It sounds like Hector Lombard will exit the UFC welterweight division without getting the title shot many predicted him to when he moved down to the division in 2013.

The hulking 5’9″ former Bellator middleweight champion experienced¬†a controversial loss to Neil Magny at last weekend’s UFC Fight Night 85 from Brisbane, Australia, a fight where Lombard had his rising opponent in bad shape in the first round only to gas and suffer an absolutely brutal ground and pound beating that was finally stopped (and much to late, according to many onlookers).

In response to his body failing him, Lombard announced on Instagram today (Sun. March 27, 2016) that he was excited to be moving back to his original weight class, because the recent USADA ban on IV rehydration has made the weight cut too taxing:

“I asked my body to perform, but I got no reply. When your body says no and stops functioning there is nothing you can do about it.¬†I’m very happy to be back fighting at my original weight 185. Now with no IV allowed, I will be able to fight in a healthier weight for me.”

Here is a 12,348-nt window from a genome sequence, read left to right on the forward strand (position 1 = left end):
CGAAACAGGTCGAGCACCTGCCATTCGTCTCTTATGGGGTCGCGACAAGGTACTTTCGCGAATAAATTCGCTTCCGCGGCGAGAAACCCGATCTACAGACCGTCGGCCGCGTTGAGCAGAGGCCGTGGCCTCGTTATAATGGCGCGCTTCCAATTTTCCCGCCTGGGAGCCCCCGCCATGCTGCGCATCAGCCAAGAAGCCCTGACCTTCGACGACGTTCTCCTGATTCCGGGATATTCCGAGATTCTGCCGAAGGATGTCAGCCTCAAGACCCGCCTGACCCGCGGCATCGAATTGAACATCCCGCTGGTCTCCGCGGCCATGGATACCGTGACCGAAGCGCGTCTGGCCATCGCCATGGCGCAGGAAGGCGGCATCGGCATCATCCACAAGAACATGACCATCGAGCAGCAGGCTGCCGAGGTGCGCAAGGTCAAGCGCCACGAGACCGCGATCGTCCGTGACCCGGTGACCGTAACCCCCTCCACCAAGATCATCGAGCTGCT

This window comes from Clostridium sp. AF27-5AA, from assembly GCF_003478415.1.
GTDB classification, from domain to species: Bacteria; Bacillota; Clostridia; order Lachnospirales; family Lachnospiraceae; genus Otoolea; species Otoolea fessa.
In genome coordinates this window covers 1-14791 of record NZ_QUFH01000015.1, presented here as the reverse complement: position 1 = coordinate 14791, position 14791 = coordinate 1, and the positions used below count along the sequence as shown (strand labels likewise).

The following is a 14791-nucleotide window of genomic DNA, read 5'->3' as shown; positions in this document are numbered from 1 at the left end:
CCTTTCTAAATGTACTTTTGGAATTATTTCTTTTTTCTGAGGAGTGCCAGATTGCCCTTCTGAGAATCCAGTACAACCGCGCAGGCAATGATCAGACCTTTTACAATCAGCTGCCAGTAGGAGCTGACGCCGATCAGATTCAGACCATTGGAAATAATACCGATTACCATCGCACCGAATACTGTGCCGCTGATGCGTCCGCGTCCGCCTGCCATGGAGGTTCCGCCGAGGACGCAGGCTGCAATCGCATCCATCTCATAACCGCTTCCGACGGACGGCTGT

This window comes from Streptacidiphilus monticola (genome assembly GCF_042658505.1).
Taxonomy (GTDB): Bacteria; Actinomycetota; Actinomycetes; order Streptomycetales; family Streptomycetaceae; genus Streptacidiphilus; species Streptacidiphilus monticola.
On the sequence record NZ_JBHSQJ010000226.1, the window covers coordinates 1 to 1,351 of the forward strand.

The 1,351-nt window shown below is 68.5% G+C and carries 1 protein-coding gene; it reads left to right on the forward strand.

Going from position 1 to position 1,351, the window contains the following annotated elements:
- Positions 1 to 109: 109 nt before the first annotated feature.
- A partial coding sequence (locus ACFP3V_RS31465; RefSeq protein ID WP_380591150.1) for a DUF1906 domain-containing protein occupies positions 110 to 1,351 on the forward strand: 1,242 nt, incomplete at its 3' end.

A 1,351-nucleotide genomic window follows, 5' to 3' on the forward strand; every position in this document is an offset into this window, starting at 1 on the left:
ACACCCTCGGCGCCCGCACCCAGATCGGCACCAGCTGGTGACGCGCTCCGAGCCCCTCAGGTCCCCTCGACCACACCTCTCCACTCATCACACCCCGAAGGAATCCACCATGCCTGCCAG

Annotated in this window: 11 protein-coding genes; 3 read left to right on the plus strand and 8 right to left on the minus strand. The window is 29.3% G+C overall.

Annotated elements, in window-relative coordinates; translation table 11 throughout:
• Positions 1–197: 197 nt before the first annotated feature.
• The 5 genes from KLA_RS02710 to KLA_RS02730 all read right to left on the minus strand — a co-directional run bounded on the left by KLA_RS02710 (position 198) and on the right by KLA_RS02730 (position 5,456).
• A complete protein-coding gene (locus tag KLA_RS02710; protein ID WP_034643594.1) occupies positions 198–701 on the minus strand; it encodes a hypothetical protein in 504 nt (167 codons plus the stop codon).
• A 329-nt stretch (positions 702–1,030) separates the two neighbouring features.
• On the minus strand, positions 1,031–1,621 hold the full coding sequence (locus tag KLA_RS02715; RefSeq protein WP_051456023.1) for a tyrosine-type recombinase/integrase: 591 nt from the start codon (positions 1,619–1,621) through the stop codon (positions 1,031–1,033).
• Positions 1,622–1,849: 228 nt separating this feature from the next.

It’s a move that makes sense for Lombard, who undoubtedly will find it helpful to no longer drain himself to levels that only give him one good round (or possibly less) of full exertion. Many fighters have benefited from moves up in weight class and found success, most notably Anthony “Rumble” Johnson.

And with IVs no longer allowed after the UFC began increased random testing run by USADA last July, avoiding the dangerous drop in weight is too rough for the 38-year-old “Showeather.”

Of course, he was also coming off of a suspension for performance-enhancing drug use during his UFC 183 win over Josh Burkman, which was changed to a no contest. He then suffered his first-ever stoppage loss to Magny, putting his record at 0-1(1) in his two last fights after he was thought to be a future title contender at 170 pounds.


With a decent body of accomplishment but an overall failure to capitalize on the big hype he brought to the UFC in 2012, time could be running out on the Cuban-Australian Lombard’s prime fighting years. His overall UFC record is a lackluster 3-3(1), hardly up to the expectations heaped upon him when he signed for big money after leaving the Bellator title behind.

The good news is he’ll regain a decent amount of his thunderous knockout power without the weight cut, and he should also be able to press the action for more than a round, too.

The bad news (and it’s not all that bad)?

He’ll be jumping right into the middleweight shark tank where bigger fighters await him in a host of potentially exciting match-ups. Who should he fight first back at 185?

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